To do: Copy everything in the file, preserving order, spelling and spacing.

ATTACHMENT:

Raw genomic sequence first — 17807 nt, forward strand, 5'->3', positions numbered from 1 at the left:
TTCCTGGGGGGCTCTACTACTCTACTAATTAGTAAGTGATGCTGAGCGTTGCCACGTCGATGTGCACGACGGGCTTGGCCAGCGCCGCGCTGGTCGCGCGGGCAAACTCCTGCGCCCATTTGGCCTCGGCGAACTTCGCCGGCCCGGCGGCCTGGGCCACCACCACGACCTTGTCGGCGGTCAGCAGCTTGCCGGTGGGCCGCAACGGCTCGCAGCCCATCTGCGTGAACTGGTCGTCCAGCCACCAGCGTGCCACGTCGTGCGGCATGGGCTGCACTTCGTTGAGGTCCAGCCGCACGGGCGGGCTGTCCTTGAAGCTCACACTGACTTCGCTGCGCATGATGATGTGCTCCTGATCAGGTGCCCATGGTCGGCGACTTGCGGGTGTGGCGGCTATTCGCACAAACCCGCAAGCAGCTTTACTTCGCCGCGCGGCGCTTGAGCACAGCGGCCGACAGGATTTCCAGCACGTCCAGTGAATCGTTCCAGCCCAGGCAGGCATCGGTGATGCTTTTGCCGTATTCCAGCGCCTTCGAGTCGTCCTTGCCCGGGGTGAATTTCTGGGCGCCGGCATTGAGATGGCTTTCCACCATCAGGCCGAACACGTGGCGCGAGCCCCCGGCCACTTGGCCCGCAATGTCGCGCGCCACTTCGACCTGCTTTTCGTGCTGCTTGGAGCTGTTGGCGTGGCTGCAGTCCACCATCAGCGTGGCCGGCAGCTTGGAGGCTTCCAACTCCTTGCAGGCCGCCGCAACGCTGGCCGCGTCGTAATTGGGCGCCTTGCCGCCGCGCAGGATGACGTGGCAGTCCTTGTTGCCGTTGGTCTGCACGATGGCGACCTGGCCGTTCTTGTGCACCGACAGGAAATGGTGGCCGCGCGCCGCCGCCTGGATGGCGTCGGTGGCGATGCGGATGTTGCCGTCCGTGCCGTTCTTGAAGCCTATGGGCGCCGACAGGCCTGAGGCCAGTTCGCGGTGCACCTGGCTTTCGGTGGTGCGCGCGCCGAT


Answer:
Raw genomic sequence first — 17807 nt, forward strand, 5'->3', positions numbered from 1 at the left:
TTCCTGGGGGGCTCTACTACTCTACTAATTAGTAAGTGATGCTGAGCGTTGCCACGTCGATGTGCACGACGGGCTTGGCCAGCGCCGCGCTGGTCGCGCGGGCAAACTCCTGCGCCCATTTGGCCTCGGCGAACTTCGCCGGCCCGGCGGCCTGGGCCACCACCACGACCTTGTCGGCGGTCAGCAGCTTGCCGGTGGGCCGCAACGGCTCGCAGCCCATCTGCGTGAACTGGTCGTCCAGCCACCAGCGTGCCACGTCGTGCGGCATGGGCTGCACTTCGTTGAGGTCCAGCCGCACGGGCGGGCTGTCCTTGAAGCTCACACTGACTTCGCTGCGCATGATGATGTGCTCCTGATCAGGTGCCCATGGTCGGCGACTTGCGGGTGTGGCGGCTATTCGCACAAACCCGCAAGCAGCTTTACTTCGCCGCGCGGCGCTTGAGCACAGCGGCCGACAGGATTTCCAGCACGTCCAGTGAATCGTTCCAGCCCAGGCAGGCATCGGTGATGCTTTTGCCGTATTCCAGCGCCTTCGAGTCGTCCTTGCCCGGGGTGAATTTCTGGGCGCCGGCATTGAGATGGCTTTCCACCATCAGGCCGAACACGTGGCGCGAGCCCCCGGCCACTTGGCCCGCAATGTCGCGCGCCACTTCGACCTGCTTTTCGTGCTGCTTGGAGCTGTTGGCGTGGCTGCAGTCCACCATCAGCGTGGCCGGCAGCTTGGAGGCTTCCAACTCCTTGCAGGCCGCCGCAACGCTGGCCGCGTCGTAATTGGGCGCCTTGCCGCCGCGCAGGATGACGTGGCAGTCCTTGTTGCCGTTGGTCTGCACGATGGCGACCTGGCCGTTCTTGTGCACCGACAGGAAATGGTGGCCGCGCGCCGCCGCCTGGATGGCGTCGGTGGCGATGCGGATGTTGCCGTCCGTGCCGTTCTTGAAGCCTATGGGCGCCGACAGGCCTGAGGCCAGTTCGCGGTGCACCTGGCTTTCGGTGGTGCGCGCGCCGAT